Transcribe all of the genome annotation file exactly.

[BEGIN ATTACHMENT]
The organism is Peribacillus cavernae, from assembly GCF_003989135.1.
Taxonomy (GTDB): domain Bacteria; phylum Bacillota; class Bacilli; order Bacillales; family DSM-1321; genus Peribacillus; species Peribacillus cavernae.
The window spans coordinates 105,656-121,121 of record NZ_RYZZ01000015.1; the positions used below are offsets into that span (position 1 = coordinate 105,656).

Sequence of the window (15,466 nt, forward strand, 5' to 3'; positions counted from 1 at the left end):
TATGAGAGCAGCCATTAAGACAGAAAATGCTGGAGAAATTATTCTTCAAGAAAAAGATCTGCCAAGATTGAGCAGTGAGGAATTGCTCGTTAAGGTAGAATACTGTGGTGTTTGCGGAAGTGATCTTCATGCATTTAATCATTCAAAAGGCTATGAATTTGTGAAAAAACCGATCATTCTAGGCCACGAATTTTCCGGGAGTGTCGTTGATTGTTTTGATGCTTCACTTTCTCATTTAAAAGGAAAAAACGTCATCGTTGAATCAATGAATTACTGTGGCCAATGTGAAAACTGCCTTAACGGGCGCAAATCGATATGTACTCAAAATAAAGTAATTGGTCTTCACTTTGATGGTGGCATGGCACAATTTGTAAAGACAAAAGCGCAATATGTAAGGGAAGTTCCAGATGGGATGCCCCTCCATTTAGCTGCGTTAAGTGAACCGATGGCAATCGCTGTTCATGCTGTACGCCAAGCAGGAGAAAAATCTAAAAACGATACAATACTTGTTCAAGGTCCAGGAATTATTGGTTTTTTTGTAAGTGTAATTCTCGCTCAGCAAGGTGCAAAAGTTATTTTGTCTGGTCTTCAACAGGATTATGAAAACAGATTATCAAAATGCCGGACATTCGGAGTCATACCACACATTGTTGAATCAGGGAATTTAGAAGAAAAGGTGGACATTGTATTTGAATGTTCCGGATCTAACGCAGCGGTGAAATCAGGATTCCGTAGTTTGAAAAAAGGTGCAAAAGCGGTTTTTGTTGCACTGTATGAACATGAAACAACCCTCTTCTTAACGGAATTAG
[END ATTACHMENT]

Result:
The organism is Peribacillus cavernae, from assembly GCF_003989135.1.
Taxonomy (GTDB): domain Bacteria; phylum Bacillota; class Bacilli; order Bacillales; family DSM-1321; genus Peribacillus; species Peribacillus cavernae.
The window spans coordinates 105,656-121,121 of record NZ_RYZZ01000015.1; the positions used below are offsets into that span (position 1 = coordinate 105,656).

Sequence of the window (15,466 nt, forward strand, 5' to 3'; positions counted from 1 at the left end):
TATGAGAGCAGCCATTAAGACAGAAAATGCTGGAGAAATTATTCTTCAAGAAAAAGATCTGCCAAGATTGAGCAGTGAGGAATTGCTCGTTAAGGTAGAATACTGTGGTGTTTGCGGAAGTGATCTTCATGCATTTAATCATTCAAAAGGCTATGAATTTGTGAAAAAACCGATCATTCTAGGCCACGAATTTTCCGGGAGTGTCGTTGATTGTTTTGATGCTTCACTTTCTCATTTAAAAGGAAAAAACGTCATCGTTGAATCAATGAATTACTGTGGCCAATGTGAAAACTGCCTTAACGGGCGCAAATCGATATGTACTCAAAATAAAGTAATTGGTCTTCACTTTGATGGTGGCATGGCACAATTTGTAAAGACAAAAGCGCAATATGTAAGGGAAGTTCCAGATGGGATGCCCCTCCATTTAGCTGCGTTAAGTGAACCGATGGCAATCGCTGTTCATGCTGTACGCCAAGCAGGAGAAAAATCTAAAAACGATACAATACTTGTTCAAGGTCCAGGAATTATTGGTTTTTTTGTAAGTGTAATTCTCGCTCAGCAAGGTGCAAAAGTTATTTTGTCTGGTCTTCAACAGGATTATGAAAACAGATTATCAAAATGCCGGACATTCGGAGTCATACCACACATTGTTGAATCAGGGAATTTAGAAGAAAAGGTGGACATTGTATTTGAATGTTCCGGATCTAACGCAGCGGTGAAATCAGGATTCCGTAGTTTGAAAAAAGGTGCAAAAGCGGTTTTTGTTGCACTGTATGAACATGAAACAACCCTCTTCTTAACGGAATTAG